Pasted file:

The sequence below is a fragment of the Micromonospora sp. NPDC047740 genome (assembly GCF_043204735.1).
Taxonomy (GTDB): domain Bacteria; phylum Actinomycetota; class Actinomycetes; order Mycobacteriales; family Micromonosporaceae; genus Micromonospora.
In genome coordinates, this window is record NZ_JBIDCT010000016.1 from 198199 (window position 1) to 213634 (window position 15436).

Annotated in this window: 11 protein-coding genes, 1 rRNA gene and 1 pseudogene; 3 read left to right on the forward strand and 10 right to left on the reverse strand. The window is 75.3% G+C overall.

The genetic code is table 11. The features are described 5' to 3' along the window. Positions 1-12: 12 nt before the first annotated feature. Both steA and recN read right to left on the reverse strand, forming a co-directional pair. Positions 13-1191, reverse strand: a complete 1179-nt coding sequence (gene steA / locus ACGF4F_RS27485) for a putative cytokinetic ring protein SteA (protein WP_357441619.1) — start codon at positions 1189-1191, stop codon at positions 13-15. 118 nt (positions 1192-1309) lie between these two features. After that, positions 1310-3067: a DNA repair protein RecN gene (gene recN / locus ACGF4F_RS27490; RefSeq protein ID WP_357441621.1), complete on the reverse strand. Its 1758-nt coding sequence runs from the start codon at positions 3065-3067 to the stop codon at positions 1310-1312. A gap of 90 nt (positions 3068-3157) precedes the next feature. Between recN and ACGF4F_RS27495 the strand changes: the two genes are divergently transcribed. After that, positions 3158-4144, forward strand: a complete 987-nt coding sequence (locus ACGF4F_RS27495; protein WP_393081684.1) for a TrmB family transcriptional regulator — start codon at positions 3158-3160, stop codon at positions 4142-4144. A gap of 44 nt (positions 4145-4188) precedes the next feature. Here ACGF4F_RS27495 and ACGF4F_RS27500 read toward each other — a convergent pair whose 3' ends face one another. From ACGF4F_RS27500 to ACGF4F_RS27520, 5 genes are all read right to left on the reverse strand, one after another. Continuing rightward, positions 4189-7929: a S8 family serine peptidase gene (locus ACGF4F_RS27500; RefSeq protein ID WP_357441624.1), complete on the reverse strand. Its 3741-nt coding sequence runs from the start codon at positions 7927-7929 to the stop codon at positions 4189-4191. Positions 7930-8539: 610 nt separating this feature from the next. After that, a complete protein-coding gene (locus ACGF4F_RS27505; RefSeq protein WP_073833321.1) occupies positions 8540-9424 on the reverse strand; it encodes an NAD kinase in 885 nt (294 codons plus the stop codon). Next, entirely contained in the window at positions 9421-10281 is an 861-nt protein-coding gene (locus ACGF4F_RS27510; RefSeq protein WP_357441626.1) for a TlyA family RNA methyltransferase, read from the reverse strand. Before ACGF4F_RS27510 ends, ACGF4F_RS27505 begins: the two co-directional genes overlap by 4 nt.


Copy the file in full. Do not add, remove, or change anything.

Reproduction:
The sequence below is a fragment of the Micromonospora sp. NPDC047740 genome (assembly GCF_043204735.1).
Taxonomy (GTDB): domain Bacteria; phylum Actinomycetota; class Actinomycetes; order Mycobacteriales; family Micromonosporaceae; genus Micromonospora.
In genome coordinates, this window is record NZ_JBIDCT010000016.1 from 198199 (window position 1) to 213634 (window position 15436).

Annotated in this window: 11 protein-coding genes, 1 rRNA gene and 1 pseudogene; 3 read left to right on the forward strand and 10 right to left on the reverse strand. The window is 75.3% G+C overall.

The genetic code is table 11. The features are described 5' to 3' along the window. Positions 1-12: 12 nt before the first annotated feature. Both steA and recN read right to left on the reverse strand, forming a co-directional pair. Positions 13-1191, reverse strand: a complete 1179-nt coding sequence (gene steA / locus ACGF4F_RS27485) for a putative cytokinetic ring protein SteA (protein WP_357441619.1) — start codon at positions 1189-1191, stop codon at positions 13-15. 118 nt (positions 1192-1309) lie between these two features. After that, positions 1310-3067: a DNA repair protein RecN gene (gene recN / locus ACGF4F_RS27490; RefSeq protein ID WP_357441621.1), complete on the reverse strand. Its 1758-nt coding sequence runs from the start codon at positions 3065-3067 to the stop codon at positions 1310-1312. A gap of 90 nt (positions 3068-3157) precedes the next feature. Between recN and ACGF4F_RS27495 the strand changes: the two genes are divergently transcribed. After that, positions 3158-4144, forward strand: a complete 987-nt coding sequence (locus ACGF4F_RS27495; protein WP_393081684.1) for a TrmB family transcriptional regulator — start codon at positions 3158-3160, stop codon at positions 4142-4144. A gap of 44 nt (positions 4145-4188) precedes the next feature. Here ACGF4F_RS27495 and ACGF4F_RS27500 read toward each other — a convergent pair whose 3' ends face one another. From ACGF4F_RS27500 to ACGF4F_RS27520, 5 genes are all read right to left on the reverse strand, one after another. Continuing rightward, positions 4189-7929: a S8 family serine peptidase gene (locus ACGF4F_RS27500; RefSeq protein ID WP_357441624.1), complete on the reverse strand. Its 3741-nt coding sequence runs from the start codon at positions 7927-7929 to the stop codon at positions 4189-4191. Positions 7930-8539: 610 nt separating this feature from the next. After that, a complete protein-coding gene (locus ACGF4F_RS27505; RefSeq protein WP_073833321.1) occupies positions 8540-9424 on the reverse strand; it encodes an NAD kinase in 885 nt (294 codons plus the stop codon). Next, entirely contained in the window at positions 9421-10281 is an 861-nt protein-coding gene (locus ACGF4F_RS27510; RefSeq protein WP_357441626.1) for a TlyA family RNA methyltransferase, read from the reverse strand. Before ACGF4F_RS27510 ends, ACGF4F_RS27505 begins: the two co-directional genes overlap by 4 nt.